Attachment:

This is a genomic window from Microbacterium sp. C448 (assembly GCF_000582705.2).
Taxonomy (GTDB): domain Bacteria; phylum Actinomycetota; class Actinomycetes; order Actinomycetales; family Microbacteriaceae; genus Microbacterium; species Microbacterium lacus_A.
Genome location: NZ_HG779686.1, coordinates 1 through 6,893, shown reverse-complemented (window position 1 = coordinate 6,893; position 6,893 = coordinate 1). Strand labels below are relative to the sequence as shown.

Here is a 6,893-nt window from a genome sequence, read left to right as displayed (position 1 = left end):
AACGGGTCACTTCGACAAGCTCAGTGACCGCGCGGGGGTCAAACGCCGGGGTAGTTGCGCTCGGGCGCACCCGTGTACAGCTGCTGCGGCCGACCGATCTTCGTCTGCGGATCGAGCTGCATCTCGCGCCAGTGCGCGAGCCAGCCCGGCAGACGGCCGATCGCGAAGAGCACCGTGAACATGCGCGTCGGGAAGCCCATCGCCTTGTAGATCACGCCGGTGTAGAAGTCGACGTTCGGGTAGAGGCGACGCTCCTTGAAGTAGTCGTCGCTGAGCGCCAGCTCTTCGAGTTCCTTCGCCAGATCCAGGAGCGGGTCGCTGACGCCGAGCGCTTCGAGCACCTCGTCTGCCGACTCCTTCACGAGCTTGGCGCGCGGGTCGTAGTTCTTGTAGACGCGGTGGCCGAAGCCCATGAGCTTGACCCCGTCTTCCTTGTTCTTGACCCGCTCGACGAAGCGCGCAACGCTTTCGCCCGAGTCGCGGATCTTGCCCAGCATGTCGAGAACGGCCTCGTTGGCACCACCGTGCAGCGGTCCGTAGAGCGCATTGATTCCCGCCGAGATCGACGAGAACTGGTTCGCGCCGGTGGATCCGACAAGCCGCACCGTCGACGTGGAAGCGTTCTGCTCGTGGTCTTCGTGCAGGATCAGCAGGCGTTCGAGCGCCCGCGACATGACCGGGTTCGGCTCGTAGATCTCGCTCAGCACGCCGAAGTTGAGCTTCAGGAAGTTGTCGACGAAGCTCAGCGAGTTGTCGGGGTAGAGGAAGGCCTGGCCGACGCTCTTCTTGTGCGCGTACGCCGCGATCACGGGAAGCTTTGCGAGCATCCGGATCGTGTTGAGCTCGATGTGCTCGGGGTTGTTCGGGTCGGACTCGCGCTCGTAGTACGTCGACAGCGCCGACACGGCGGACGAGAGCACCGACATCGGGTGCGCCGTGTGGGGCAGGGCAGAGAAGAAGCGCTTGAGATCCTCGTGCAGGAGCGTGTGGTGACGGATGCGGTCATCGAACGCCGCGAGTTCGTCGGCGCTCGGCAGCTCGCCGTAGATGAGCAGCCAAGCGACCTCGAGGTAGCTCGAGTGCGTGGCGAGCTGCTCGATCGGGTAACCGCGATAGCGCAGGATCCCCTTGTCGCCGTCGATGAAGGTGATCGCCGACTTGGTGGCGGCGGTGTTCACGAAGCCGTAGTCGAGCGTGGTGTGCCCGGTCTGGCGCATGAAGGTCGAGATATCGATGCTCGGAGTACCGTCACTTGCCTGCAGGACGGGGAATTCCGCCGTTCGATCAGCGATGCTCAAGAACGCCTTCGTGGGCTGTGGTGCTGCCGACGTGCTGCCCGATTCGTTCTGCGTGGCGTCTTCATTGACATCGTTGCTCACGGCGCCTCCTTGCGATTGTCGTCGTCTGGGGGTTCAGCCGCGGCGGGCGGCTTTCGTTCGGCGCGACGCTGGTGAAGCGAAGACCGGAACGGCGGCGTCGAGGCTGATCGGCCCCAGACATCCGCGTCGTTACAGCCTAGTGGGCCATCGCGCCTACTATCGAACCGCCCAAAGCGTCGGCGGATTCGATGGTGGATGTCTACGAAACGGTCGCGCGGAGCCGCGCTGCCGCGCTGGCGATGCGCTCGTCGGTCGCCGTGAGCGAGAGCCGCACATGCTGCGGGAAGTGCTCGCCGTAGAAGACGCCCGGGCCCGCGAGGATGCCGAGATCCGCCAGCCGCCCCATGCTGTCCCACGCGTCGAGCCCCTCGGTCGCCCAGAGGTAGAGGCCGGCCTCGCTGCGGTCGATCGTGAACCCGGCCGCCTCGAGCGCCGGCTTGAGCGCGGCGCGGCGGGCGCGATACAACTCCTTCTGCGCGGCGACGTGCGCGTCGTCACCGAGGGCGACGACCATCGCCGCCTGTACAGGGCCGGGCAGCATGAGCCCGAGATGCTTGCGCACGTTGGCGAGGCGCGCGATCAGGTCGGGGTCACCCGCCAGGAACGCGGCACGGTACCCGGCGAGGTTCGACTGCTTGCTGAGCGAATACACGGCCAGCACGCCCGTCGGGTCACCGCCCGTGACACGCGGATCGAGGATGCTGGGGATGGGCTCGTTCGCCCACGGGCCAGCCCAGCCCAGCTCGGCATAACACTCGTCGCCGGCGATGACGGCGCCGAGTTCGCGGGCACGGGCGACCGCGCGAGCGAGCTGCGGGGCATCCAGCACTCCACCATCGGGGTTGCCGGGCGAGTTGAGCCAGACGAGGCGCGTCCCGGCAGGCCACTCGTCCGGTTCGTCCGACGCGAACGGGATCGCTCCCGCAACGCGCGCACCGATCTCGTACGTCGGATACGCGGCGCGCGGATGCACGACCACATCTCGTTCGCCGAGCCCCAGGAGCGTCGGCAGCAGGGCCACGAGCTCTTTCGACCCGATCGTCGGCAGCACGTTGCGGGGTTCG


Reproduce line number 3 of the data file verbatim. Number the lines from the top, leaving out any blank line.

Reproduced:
Genome location: NZ_HG779686.1, coordinates 1 through 6,893, shown reverse-complemented (window position 1 = coordinate 6,893; position 6,893 = coordinate 1). Strand labels below are relative to the sequence as shown.